Che Guevara As You Have Never Seen Him Before Review

Forty years after his death, Che Guevara remains a controversial figure. He was and remains a hero to the revolutionary Left – and his image has adorned many a student bedroom wall or T-shirt, especially in the Seventies. To others, he had blood on his hands – which is an illustration that one person’s freedom fighter is another’s terrorist. He was a self-proclaimed man of the people, but one not above executing people from his own side as well as the opposition.

Ernesto Guevara de la Serna was born in Argentina in 1928. As a young man studying medicine he travelled through South America (a part of his life dramatised by Brazilian director Walter Salles in The Motorcycle Diaries). There he saw at first hand the impoverished conditions of many of the people, and the episode helped harden his political views. In the 1955 he met Fidel Castro and joined Castro’s 26th of July Revolutionary Movement. After helping overthrow Cuba’s Batista government, he served as Minister of Industries, and was effectively second in command to Castro. In 1964 he left Cuba, beginning guerrilla operations in Congo. Two years later, he returned to South America, setting up operations in Bolivia. In 1967 he was hunted down by the Bolivian Army supported by the CIA and the US Army Special Forces. He was captured and on October 9 summarily executed.

Che Guevara As You Have Never Seen Him Before (Che Guevara donde nunca jamás se lo imaginan) is a 2004 Cuban-made documentary. With narration by Julio Acanda and Che’s words read by Patricio Wood, it is a pretty straightforward biographical piece made up largely of archive footage. Che’s father is interviewed from footage from a previous documentary. Given the film’s Cuban heritage it’s not surprising that the documentary is broadly sympathetic to its subject. That said, antagonists’ voices are also heard, notably a US soldier during the hunt for Che.

As with many historical documentaries, this is aimed at people who are beginners to its subject. If you are well versed in Che’s history, and that of 50s and 60s revolutionary socialism in general, the value of this film will be its archive footage. (There’s what looks like home movie footage of Che as a child, which is surprising to see at all considering it would have been shot in the mid 1930s.) Ultimately, this film invites you to make up your own mind about Che Guevara. It’s not difficult to applaud the goal while demurring at the methods use to achieve it.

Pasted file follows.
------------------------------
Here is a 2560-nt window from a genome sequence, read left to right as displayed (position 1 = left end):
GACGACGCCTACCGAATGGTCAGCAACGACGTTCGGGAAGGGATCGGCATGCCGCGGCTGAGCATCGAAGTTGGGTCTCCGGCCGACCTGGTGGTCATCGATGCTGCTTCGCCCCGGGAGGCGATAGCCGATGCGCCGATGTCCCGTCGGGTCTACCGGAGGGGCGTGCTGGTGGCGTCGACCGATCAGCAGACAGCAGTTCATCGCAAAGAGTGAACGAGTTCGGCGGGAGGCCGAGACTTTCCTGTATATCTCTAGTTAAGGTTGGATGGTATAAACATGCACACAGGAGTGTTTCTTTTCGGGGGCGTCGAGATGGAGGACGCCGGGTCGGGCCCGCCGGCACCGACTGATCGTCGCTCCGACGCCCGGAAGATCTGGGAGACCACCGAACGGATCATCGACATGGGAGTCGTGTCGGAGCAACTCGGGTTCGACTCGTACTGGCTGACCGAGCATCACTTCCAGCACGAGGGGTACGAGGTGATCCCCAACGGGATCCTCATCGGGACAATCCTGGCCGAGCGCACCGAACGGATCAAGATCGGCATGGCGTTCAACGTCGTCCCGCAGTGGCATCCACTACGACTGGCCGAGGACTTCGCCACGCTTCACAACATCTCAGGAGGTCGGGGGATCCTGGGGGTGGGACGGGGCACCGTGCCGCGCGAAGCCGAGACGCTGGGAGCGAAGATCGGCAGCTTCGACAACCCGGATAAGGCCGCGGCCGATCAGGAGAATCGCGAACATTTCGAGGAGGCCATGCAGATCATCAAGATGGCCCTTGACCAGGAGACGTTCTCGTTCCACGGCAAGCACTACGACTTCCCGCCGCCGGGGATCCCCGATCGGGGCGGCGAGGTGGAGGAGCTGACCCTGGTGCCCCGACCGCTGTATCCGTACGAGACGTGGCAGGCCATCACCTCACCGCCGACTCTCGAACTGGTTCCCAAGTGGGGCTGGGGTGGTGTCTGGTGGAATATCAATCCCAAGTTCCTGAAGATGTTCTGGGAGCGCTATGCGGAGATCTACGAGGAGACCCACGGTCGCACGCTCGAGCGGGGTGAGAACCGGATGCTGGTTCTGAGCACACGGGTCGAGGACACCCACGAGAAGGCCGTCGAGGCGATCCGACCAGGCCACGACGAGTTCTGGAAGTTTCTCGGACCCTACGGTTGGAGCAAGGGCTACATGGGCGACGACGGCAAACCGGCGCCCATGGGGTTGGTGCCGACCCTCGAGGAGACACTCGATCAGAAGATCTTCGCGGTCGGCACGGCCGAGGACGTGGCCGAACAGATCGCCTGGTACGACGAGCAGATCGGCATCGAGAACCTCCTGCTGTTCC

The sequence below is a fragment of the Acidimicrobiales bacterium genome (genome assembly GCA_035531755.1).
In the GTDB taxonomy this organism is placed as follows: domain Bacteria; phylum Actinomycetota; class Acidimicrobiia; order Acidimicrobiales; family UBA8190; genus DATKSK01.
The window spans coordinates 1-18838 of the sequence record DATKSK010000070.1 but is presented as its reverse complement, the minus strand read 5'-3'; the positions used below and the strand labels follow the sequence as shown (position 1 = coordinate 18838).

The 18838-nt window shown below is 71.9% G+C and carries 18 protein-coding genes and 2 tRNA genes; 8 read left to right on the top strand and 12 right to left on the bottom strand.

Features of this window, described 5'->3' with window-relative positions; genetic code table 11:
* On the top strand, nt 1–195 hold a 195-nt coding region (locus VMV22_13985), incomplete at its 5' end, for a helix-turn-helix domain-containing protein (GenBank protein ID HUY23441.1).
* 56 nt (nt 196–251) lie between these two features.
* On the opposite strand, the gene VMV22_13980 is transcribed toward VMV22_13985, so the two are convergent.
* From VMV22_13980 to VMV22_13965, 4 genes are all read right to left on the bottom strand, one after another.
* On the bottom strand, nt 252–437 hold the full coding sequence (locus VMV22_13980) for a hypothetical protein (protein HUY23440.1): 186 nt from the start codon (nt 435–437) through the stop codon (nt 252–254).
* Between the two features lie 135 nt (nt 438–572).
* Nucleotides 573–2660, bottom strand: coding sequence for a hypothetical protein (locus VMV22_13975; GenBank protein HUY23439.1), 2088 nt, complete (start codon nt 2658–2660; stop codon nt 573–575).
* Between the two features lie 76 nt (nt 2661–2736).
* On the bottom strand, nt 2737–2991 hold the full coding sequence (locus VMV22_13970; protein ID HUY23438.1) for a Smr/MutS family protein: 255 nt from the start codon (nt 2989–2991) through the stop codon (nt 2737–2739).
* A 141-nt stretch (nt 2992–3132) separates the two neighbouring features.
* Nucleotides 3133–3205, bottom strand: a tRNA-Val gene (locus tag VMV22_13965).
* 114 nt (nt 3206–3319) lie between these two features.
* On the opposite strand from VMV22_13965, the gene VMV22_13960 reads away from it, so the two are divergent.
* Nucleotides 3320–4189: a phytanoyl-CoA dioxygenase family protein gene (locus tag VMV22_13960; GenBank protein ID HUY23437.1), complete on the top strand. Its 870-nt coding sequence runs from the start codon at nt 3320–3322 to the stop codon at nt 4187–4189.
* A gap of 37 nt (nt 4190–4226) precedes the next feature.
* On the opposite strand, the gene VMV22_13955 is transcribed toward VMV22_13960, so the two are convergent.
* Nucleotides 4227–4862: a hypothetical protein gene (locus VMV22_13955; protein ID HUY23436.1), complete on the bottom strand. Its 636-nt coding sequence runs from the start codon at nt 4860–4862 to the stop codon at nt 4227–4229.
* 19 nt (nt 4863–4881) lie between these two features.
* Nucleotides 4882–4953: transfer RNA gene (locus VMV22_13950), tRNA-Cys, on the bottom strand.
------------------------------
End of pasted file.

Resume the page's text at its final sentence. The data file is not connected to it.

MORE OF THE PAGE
Che Guevara As You Have Never Seen Him Before is one of a batch of four “Cuban Classics” released by Network. The others are Beloved, A Successful Man and The Twelve Chairs. (Three further titles, Cecilia, Death of a Bureaucrat and The Adventures of Juan Quin Quin are forthcoming.) The disc is dual-layered and encoded for all regions.

Preumably with an eye to theatrical screenings, the film is in a ratio of (approximately) 1.78:1, despite being made up entirely of footage that would have been shot in 4:3. The result doesn’t look unduly cropped, so presumably the makers did some work with the optical printer moving the footage up and down as appropriate. The DVD is non-anamorphic. The black and white image is watchable, but nothing more. Allowances have to be made for the state of some of the archive material: often scratched, faded, with thick tramlines. Some footage is so degraded that all you can make out are grey shapes on a white background. On the other hand, the interview footage of Che’s father (which comes from a pre-existing documentary) is in relatively good condition. Less excusable are the telltale signs of a standards conversion: ghosting and a general softness.

The soundtrack is mono, dominated by Julio Acanda’s narration and a music score. It’s entirely serviceable but no more than that. English subtitles are optional. For sequences where people on screen talk in languages other than Spanish (those American soldiers speaking English, and one sequence where Che speaks in French), there are burned-in Spanish subtitles on the print itself.

Evidently thinking that a main feature running under an hour is hardly likely to seem value for money, Network have included three shorter documentaries as extras. “A Photo Travels Around the World”(12:49) tells the story of the image of Che which became iconic, and of the man who took the original photograph. “Among Friends” (27:47) concentrates on Che’s comrades Pombo, Urbano and Benigno, the war names of Harry Villegas, Leonardo Tamayo and Dariel Alarcón). “October 1967” (32:02) uses the same three men to reconstruct the events of Che’s last days. These three documentaries are also made up mostly of archive footage, almost all of it in black and white, and are in a similar state to the main feature. They are presented in 4:3.

Needless to say, this DVD will be of considerable interest to students of recent history, particularly that of Latin America, for which the archive footage and the first-hand testimonies will be valuable. For other people its appeal will be more limited. As a DVD presentation it’s not much more than functional.

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